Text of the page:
Monday, November 05, 2007

Books read in November 2007 (9)

1. The West, Islam and Islamism: Is Ideological Islam Compatible with Liberal Democracy? (Civil Society) by Caroline Cox

The aim of this book is to help peace-loving Muslims stand shoulder to shoulder with the citizens of liberal democracies to oppose extremism and defend the equitable rule of law for all. It is by far the best, most eirenic book I have read on the subject. This is a great up to date reference source to see the origins of Islamism and how it has spread and who are its promoters, especially in the U.K.. The authors compare Western and Islamic world views and their concepts of knowledge and truth. Academic and Ideological modes of understanding are contrasted. I do though wonder if post-modernism fits the paradigm of the academic mode. Political and social structures are described. The history of relations between the West and Islam puts the modern predicament in context. Both the West and Islam are challenged as to what changes are necessaryfor peace. The authors are righly critical of the attitudes of the British establisment toward Islam and the challenges it poses. The history of slavery presented is an eye opener as to the extent that Islam has used it . There is an excellent appendix on what is a moderate Muslim. I have read it and now to own it as a reference source .

2. Story of the Great American West by Reader's Digest

As a child I loved the Westerns starting from seeing The Lone Ranger on TV and Davy Crockett at the cinema. But one was aware that movies were about entertainmnet not history. For the real history of the development of the American West read this well written, lavishly illustrated book. it tells you what happened after the initial settlements in 17 th century New England. I read it before a holiday in California. As a result I was much better able to appreciate the beautiful land I was visiting. By British standards it has little history but what it has is fascinating.

3. The Door of Salvation by Mrs. Francis A. Schaeffer

I always thought Edith needed a good editor for she was too prolix, until I read this book of hers where she is not Edith but Mrs. Francis A. Schaeffer and published by Children for Christ Inc. It is one of the shortest books I have read. it is to teach the way of salvation is through Christ alone. An excellent treatise.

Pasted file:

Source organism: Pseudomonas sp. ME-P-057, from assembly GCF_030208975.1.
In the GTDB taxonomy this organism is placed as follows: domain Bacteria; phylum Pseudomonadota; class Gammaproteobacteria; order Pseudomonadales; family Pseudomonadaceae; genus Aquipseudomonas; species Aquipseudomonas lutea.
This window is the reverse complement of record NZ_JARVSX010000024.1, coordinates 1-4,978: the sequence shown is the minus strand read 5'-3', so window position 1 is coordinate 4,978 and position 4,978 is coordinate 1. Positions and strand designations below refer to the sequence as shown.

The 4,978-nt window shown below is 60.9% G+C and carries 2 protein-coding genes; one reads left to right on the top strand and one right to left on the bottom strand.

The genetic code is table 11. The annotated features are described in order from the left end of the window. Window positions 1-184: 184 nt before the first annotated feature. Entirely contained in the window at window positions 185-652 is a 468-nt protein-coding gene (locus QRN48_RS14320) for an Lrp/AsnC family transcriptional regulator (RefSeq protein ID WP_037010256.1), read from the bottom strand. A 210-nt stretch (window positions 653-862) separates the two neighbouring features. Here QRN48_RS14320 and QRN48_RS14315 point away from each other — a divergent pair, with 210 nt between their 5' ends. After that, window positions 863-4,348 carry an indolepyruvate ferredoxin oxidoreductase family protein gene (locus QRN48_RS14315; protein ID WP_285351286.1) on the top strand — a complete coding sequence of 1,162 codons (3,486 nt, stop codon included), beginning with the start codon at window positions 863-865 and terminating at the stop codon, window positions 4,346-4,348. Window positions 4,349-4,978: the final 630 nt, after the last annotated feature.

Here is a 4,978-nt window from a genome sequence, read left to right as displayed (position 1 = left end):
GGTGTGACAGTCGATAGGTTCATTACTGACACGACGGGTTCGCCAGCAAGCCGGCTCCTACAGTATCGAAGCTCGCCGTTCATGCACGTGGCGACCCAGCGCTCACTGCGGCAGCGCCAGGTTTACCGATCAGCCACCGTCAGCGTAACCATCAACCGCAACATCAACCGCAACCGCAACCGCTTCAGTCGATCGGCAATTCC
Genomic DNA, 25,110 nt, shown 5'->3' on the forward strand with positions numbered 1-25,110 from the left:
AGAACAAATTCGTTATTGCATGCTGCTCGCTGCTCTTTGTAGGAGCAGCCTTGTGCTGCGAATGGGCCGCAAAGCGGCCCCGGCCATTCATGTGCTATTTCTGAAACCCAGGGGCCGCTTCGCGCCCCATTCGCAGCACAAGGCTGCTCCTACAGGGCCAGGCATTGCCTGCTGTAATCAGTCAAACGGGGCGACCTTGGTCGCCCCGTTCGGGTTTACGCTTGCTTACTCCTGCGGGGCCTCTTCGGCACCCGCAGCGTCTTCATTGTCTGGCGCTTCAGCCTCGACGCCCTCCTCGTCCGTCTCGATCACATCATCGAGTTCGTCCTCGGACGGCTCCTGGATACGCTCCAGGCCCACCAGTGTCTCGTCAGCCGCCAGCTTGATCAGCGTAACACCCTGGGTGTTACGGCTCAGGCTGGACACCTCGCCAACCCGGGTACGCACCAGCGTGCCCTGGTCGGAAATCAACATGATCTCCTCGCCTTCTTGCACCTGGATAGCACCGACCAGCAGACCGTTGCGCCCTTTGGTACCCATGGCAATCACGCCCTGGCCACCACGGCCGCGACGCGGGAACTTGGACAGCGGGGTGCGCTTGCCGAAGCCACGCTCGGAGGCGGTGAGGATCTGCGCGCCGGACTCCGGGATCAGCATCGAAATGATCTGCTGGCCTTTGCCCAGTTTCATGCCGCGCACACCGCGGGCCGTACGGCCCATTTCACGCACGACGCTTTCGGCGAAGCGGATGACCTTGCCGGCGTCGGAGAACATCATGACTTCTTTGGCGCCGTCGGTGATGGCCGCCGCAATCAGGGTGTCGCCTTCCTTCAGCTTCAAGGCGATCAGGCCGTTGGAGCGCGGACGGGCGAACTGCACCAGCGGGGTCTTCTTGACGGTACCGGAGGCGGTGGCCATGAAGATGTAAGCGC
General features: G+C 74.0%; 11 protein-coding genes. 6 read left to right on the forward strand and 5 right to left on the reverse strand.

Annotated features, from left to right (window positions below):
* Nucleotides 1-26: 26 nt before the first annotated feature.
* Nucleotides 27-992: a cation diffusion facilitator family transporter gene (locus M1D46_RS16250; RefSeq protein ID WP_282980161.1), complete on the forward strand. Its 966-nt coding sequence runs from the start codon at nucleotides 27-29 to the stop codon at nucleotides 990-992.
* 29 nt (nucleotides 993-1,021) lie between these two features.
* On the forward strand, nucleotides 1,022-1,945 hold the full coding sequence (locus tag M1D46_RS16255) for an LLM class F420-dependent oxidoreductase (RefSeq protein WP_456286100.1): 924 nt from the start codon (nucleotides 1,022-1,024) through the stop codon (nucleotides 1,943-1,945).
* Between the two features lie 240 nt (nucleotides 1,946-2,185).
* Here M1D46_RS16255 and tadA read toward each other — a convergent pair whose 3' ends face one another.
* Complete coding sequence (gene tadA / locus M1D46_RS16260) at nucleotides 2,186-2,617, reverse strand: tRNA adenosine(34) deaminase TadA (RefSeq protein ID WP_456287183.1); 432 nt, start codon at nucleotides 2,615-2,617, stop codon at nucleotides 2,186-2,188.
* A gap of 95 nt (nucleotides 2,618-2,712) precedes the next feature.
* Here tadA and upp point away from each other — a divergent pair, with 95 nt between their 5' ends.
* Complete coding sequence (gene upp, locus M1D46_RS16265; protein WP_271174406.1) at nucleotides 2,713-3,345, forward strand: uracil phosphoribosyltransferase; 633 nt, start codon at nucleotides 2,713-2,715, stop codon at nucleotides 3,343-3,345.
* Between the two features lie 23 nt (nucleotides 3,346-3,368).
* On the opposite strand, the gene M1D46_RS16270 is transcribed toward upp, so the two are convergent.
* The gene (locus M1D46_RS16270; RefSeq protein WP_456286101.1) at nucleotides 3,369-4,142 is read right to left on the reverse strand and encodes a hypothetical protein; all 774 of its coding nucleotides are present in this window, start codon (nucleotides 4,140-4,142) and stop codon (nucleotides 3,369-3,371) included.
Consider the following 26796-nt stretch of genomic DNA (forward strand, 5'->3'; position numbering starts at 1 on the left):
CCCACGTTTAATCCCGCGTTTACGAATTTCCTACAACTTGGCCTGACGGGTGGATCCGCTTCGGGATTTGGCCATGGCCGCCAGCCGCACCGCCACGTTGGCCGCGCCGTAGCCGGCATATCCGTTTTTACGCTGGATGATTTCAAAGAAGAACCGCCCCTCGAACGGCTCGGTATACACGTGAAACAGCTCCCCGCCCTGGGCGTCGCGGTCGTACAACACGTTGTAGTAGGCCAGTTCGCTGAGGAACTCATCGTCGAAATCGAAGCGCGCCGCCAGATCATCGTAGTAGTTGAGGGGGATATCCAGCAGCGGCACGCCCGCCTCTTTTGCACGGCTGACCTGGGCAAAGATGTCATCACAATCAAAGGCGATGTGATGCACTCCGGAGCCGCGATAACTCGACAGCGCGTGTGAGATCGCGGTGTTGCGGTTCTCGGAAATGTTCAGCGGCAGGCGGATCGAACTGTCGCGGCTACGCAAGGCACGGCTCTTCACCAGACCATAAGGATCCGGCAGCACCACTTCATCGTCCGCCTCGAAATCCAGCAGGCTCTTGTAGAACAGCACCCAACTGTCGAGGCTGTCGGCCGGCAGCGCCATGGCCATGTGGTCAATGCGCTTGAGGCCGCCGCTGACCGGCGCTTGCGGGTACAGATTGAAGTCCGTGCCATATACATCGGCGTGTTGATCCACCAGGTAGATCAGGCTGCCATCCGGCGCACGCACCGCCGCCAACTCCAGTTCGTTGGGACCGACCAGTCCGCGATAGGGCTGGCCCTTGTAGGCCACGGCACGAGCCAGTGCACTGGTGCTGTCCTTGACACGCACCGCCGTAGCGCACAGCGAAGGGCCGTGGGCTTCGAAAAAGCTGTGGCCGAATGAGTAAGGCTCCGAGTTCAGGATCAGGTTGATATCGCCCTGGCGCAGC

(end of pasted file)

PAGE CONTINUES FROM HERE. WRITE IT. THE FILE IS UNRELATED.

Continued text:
4. Eats, Shoots & Leaves by Lynne Truss

Who would think that a book about punctuation could make one laugh out loud? Lynne Truss does it for me. Her zero tolerance approach to punctuation is erudite, informative, challenging and funny. One learns about the Apostrophe Protection Society. Truss wants a militant approach to signs where the apostrophe is misused. She teaches us the origins of punctuation and the rules for commas, semicolons, colons, brackets etc. I learned about the Oxford comma and American rules for quotation marks. Most of the rules I learned at school in the fifties when English was taught well. But it was never such fun as this. L earn here about the Apostropher Royal and Aldus Manutius the Elder, 15th century father of punctuation. In these days of sloppy communication it is good to hear how important is proper attention to punctuation. It has started a war and was used to try and save a man from the gallows. It can alter the sense of sentences and even produce theological disputation. Truss tells it all. She is a delight to read. The only problem is you may now wonder if you are getting your writing right, particularly if you are a careless and poor typist like me.

5, The Ultimate Book of Useless Information: A Few Thousand More Things You Might Need to Know ( But Probably Don't)
by Noel Botham

This is a delightful book of trivia and would make a great resource for anyone planning to be a quiz master. It made me laugh out loud but it is not without some mistakes. e.g. Scotland is not listed among European countries bordered by only one country. But I love it.

6. "Time Out" California by Time Out Guides Ltd

A good guide but I cannot agree that the origins of the prevalence of homosexuality in San Francisco is a result of the predominance of males and a shortage of females from the Gold Rush of 1849. I found the instru ctin to park on the left of the road if there is a division of traffic somewhat confusing. In general, more tips on traffic rules would be a help for
visitors from the UK.

7. California (Eyewitness Travel Guides)

Very well illustrated guide, most informative. For visitors from other counties the guide to US coins is a help. The advice on sales tax is a practical help. I love the US but find it most confusing that because of sales tax one is never sure how much cash to produce in excess of the price marked on goods for sale.

8. A Test of Wills (Ian Rutledge Mystery) by Charles Todd

A fascinating period who dunnit which is impossible to fathom because of in incredible twist in the tail. I loved this unique troubled detective battling with the post traumatic stress of WWI as he comes into contact with former soldiers and civilians scarred for life b ythis terrible conflict.

9. What does the Bible really teach?

This is a work distributed free by doorstepping Jehovah's Witnesses. It is a mixture of truth and error which I will review in detail at a later date.

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